World may lose koalas: Australians have recognized the species as endangered

(ORDO NEWS) — Australia has officially listed koalas on its east coast as an endangered species.

These marsupials, which have become the national symbol of the state, are now actually fighting for survival. Due to the devastating wildfires of 2019-2021 and beyond, land clearing for construction, drought and disease, koalas may well be on the brink of extinction.

Conservationists have said that koala populations have declined across much of eastern Australia over the past two decades.

Just a decade earlier, koalas had been listed as a “vulnerable species” on the east coast of Australia. Recall that their natural range is limited to the eastern and southern coasts of the Green Continent.

“We are taking unprecedented action to protect koalas,” said Australian Environment Minister Susan Ley. She also recalls the government’s recent pledge of 50 million Australian dollars (2.6 billion rubles at current exchange rates) to protect and restore koala habitats.

Environmentalists say the Australian government’s attempts to protect koalas so far have failed.

“Over the past decade, koalas have gone from being a low endangered species to a vulnerable and now endangered species. This is an astonishingly rapid decline,” said WWF Australia conservation scientist Stuart Blanch.

“Today’s decision is welcome, but it will not prevent the total extinction of koalas unless accompanied by stricter laws and landowner restrictions to protect [these animals’] forest homes,” Blanch added.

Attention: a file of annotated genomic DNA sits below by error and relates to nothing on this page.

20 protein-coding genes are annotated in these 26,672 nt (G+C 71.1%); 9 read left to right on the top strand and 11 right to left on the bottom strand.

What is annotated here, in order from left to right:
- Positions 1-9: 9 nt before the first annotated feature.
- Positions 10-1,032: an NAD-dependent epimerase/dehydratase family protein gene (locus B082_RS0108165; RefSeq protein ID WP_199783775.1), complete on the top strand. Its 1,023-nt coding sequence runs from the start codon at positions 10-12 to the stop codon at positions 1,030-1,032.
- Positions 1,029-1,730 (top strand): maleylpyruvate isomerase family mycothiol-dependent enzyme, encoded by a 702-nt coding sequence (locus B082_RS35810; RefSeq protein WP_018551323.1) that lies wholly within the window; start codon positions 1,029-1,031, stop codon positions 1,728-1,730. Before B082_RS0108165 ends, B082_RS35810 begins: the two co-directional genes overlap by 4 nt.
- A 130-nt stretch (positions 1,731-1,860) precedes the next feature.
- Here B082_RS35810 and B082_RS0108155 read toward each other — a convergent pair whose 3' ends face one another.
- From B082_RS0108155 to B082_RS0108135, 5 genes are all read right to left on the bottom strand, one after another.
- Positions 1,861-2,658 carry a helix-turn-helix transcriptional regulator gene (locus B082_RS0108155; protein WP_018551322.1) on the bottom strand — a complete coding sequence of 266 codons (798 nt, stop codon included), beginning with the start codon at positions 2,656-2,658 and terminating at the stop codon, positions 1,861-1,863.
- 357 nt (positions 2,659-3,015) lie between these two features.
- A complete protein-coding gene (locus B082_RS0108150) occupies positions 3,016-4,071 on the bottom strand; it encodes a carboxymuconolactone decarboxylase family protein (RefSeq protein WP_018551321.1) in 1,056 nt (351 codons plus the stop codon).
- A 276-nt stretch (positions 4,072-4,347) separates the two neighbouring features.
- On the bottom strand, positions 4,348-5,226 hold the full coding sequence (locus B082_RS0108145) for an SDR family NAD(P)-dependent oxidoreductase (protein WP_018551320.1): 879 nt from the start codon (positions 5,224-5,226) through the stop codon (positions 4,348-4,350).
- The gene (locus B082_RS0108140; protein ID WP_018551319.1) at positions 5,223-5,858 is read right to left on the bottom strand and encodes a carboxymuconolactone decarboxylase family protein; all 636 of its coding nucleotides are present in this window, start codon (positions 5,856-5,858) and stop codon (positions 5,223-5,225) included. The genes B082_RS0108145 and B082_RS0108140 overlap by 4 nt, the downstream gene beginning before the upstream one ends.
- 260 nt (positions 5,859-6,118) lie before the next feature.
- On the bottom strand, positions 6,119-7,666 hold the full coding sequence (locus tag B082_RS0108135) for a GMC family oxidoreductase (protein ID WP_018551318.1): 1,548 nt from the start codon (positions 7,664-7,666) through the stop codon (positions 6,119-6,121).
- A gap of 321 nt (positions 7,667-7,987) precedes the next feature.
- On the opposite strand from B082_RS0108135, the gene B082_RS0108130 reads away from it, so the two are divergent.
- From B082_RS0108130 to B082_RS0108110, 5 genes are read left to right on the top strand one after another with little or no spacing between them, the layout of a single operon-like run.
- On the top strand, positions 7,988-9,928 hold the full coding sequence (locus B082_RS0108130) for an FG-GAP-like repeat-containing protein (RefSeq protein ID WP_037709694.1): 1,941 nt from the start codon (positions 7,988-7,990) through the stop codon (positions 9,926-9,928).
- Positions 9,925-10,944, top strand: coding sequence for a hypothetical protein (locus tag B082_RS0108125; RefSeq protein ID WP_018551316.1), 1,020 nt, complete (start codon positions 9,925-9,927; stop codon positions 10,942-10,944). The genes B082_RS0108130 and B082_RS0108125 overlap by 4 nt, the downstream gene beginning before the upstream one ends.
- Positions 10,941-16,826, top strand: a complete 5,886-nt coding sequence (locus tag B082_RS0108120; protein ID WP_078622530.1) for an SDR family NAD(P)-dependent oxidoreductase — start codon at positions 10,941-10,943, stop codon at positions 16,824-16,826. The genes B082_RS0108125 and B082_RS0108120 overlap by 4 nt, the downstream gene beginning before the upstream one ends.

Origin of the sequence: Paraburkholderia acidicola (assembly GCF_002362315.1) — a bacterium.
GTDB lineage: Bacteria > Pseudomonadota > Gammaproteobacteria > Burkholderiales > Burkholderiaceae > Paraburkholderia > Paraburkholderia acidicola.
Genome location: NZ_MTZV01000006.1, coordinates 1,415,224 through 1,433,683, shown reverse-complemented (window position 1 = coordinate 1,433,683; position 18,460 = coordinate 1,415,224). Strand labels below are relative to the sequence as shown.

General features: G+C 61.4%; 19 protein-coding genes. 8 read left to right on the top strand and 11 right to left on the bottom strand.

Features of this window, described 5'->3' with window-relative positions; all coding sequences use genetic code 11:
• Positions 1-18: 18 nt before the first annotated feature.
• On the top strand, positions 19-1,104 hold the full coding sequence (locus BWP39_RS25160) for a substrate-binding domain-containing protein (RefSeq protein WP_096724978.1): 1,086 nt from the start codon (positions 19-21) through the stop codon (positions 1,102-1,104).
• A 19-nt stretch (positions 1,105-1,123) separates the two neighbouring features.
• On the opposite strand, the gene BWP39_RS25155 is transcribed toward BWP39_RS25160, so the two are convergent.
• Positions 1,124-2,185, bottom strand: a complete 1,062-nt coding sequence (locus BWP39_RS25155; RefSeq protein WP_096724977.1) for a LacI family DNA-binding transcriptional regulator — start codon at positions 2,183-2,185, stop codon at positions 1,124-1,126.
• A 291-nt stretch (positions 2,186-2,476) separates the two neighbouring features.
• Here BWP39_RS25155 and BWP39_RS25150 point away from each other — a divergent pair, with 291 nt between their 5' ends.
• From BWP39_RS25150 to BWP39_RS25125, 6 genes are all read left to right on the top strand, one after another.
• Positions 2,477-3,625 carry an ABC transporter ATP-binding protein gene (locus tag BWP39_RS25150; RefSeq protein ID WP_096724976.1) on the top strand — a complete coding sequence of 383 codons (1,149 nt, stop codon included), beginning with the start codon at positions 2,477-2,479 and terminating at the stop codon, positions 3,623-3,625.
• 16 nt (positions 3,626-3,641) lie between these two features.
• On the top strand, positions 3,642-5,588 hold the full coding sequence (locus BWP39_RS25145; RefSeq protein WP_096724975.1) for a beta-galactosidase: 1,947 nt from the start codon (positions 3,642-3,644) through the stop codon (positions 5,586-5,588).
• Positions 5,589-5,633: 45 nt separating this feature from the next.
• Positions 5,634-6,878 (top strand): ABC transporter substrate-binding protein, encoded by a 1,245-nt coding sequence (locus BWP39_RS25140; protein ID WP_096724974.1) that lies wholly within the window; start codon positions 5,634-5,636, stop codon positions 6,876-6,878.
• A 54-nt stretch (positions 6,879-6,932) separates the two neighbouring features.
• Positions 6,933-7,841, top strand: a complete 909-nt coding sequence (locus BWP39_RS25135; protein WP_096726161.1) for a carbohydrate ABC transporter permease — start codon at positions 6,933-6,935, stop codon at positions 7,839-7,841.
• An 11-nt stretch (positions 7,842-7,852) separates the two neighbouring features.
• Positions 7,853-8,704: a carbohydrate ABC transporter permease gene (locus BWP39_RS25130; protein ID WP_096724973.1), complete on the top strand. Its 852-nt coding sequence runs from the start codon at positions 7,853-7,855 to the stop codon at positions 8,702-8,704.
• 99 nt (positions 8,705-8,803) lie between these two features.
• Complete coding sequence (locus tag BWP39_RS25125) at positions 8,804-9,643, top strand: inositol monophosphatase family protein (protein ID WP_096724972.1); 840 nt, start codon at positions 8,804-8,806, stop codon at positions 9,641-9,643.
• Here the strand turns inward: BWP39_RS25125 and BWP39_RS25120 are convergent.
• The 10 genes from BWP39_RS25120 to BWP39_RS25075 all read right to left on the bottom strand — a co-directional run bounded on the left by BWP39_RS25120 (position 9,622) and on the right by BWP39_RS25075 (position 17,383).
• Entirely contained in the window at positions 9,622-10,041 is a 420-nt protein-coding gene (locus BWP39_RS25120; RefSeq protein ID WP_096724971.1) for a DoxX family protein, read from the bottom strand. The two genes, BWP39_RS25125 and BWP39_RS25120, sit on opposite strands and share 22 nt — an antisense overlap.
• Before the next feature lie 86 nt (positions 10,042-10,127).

Conservationists say it’s hard to come up with accurate figures for koala populations in the affected eastern states of Australia. But estimates by an independent government advisory body, the Scientific Committee on Endangered Species, have shown that the koala population has fallen from 185,000 in 2001 to 92,000 in 2021.

Alexia Wellbelove of the conservation fund Humane Society International said east coast koalas could be extinct by 2050 unless action is taken to protect them.

“We can no longer afford to cut down forests,” she said.

Meanwhile, the Australian Conservation Fund (ACF) says the federal government has approved clearing more than 25,000 hectares of koala habitat, even though the species was declared vulnerable a decade ago.

“Koala extinction may not happen,” added ACF program manager Basha Stasak. “We must stop destroying their habitat for the construction of mines, new housing estates, agricultural projects and industrial logging.”

Australian koalas were in a vulnerable position even before the devastating Black Summer bushfires of 2019-2020. This was due to land clearing, droughts, disease, car accidents and dog attacks, according to Josey Sharrad, wildlife campaign manager for the International Fund for Animal Welfare (IFAW).

“We should not have taken the situation to such an extent that now we risk losing the national symbol,” Sharrad said.

“The bushfires were the final straw. This should be a wake up call for the Australian government to act much faster to protect vital habitat from development and land clearing and get serious about addressing the effects of climate change,” she concluded.

The efforts of animal rights activists to save the unique natural diversity of Australia are bearing fruit, so there is a great chance to stop the extinction of koalas.


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